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Red Cross offers holiday and cold weather safety tips

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Published on Mon, Dec 14, 2009 by JOURNAL STAFF

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The Northwest winter has arrived and brought the holiday season along with it. The American Red Cross offers some safety tips to prepare you and your family for a safe and enjoyable holiday season.

“During this 2009/2010 holiday season there is the possibility of cold weather or flooding similar to what we’ve seen over the past few years,” said Chuck Morrison, Executive Director for the Snohomish County Chapter Red Cross. “Any preparation you do today will help your family safely get through the kinds of disasters which strike our area.”

As you travel during this holiday season make sure to prepare ahead of time to be protected against extreme weather conditions.  Exposure to cold can cause injury or serious illness, including frostbite and hypothermia. The likelihood of injury or illness depends on such factors as physical activity, clothing, wind, humidity, working and living conditions, and a person’s age and general state of health. But we can all be a bit safer with some forethought.

Follow these tips to stay safe in cold weather and enjoy your holiday season:
Holiday traveling and winter can be a dangerous combination. Allow extra time when traveling. Monitor weather conditions carefully and adhere to travel advisories.

Keep a winter storm survival kit in your car. This should include blankets, food, flares, chains, gloves and first aid supplies.  To purchase a disaster or emergency road kit, please visit our online store at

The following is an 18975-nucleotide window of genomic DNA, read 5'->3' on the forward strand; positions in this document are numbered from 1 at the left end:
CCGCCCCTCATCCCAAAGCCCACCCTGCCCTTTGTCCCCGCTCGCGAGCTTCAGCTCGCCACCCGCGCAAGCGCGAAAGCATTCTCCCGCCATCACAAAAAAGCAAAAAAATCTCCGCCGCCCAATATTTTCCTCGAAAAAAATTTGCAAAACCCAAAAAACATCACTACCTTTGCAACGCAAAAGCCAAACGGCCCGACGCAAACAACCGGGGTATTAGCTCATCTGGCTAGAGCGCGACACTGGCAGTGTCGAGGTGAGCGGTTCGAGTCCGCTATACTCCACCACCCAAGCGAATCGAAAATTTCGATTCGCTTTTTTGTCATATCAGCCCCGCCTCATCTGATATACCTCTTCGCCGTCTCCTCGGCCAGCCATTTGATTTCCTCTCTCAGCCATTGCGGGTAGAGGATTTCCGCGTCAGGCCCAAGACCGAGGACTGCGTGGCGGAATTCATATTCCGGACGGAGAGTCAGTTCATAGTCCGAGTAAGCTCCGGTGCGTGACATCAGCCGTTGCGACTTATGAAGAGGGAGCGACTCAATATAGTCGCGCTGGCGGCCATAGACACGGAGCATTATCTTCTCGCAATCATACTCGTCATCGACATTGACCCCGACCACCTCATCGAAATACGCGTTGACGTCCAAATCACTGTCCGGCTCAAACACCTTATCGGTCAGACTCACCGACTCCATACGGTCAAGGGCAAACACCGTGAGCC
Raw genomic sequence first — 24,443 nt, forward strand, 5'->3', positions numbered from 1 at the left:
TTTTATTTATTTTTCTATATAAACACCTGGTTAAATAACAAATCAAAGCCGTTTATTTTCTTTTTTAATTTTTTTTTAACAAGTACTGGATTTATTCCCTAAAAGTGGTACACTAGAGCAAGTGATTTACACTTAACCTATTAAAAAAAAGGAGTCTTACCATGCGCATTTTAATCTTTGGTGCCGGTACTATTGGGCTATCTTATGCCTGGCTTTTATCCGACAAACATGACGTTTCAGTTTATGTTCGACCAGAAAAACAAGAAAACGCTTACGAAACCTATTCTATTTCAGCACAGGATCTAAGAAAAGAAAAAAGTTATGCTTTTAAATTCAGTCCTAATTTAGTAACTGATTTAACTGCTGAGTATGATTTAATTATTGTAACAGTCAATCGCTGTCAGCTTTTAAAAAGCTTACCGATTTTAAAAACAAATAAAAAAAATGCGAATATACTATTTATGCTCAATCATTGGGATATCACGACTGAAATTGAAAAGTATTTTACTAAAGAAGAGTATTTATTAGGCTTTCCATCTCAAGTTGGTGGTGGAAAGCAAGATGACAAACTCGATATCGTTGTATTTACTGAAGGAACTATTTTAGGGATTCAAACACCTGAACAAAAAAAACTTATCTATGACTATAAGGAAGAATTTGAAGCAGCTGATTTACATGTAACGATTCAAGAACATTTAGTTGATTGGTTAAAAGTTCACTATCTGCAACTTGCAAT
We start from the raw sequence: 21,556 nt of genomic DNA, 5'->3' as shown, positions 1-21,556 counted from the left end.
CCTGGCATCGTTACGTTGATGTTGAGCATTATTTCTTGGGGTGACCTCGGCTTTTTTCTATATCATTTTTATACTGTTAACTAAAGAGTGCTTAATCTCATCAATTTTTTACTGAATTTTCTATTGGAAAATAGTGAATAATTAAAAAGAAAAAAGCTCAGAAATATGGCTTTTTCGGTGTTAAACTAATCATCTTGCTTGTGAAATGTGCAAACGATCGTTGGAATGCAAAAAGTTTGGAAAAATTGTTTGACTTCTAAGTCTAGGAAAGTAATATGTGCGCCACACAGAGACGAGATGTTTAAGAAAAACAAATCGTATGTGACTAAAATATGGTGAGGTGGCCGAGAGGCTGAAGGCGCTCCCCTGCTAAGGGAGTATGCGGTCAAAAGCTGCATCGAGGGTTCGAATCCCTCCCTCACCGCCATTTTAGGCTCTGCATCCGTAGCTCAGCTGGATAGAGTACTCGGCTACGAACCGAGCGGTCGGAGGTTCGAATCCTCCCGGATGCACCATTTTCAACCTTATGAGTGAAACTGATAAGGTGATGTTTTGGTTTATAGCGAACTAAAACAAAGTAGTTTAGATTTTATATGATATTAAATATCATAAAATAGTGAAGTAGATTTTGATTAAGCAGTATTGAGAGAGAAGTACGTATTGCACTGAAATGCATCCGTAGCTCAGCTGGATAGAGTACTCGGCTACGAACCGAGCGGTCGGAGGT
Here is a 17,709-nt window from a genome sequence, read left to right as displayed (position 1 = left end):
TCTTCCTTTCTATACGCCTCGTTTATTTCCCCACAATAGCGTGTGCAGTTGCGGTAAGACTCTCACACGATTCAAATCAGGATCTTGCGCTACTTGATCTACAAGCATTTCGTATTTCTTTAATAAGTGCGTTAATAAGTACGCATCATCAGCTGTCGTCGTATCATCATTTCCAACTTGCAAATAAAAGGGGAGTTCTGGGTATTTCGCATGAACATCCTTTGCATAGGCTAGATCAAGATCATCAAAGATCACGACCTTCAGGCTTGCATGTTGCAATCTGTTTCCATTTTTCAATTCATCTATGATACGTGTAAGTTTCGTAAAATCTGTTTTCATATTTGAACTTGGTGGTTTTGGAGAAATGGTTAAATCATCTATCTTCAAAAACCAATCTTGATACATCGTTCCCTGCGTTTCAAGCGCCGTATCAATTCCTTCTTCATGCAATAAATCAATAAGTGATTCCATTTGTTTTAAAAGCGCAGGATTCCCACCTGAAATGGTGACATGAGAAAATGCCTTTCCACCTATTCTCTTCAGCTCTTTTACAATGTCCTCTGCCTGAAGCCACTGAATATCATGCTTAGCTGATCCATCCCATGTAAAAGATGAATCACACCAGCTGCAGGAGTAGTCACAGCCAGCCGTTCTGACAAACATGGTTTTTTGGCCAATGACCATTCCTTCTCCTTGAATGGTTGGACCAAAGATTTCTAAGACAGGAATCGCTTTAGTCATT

Designate a driver. When attending a party, always designate a non-drinking driver. If you are the host of a holiday gathering, be sure there are non-alcoholic beverages available for guests who are driving.
Buckle up. During the holiday months, people travel more than ever. Wearing a seat belt is the easiest and best way to prevent injury in a motor vehicle collision. Ensure that all passengers are also wearing safety belts.
Always be careful with holiday candles. Avoid using candles during parties. Take special care when burning candles and make sure they are never left unattended. Be sure they are kept away from decorations and other combustible materials. Don’t leave children unattended in a room with lit candles, and always keep candles, as well as matches and lighters, out of the reach of children. Never display lighted candles in windows or near exits.
Decorate only with flame-retardant or noncombustible materials. If guests will be smoking, provide them with large, deep ashtrays and check them frequently. After the party, check inside and under upholstery and in trash cans for cigarette butts that may be smoldering. If you plan to hang stockings on your fireplace, do not use the fireplace for fires.

Dress appropriately before going outdoors. The air temperature does not have to be below freezing for someone to experience cold emergencies such as hypothermia and frostbite. Wind speed can create dangerously cold conditions even when the temperature is not that low. If possible, dress in multiple thin layers so you can adjust to changing conditions. Avoid overdressing or overexertion that can lead to heat illness.

For more safety tips and information on flooding please visit or

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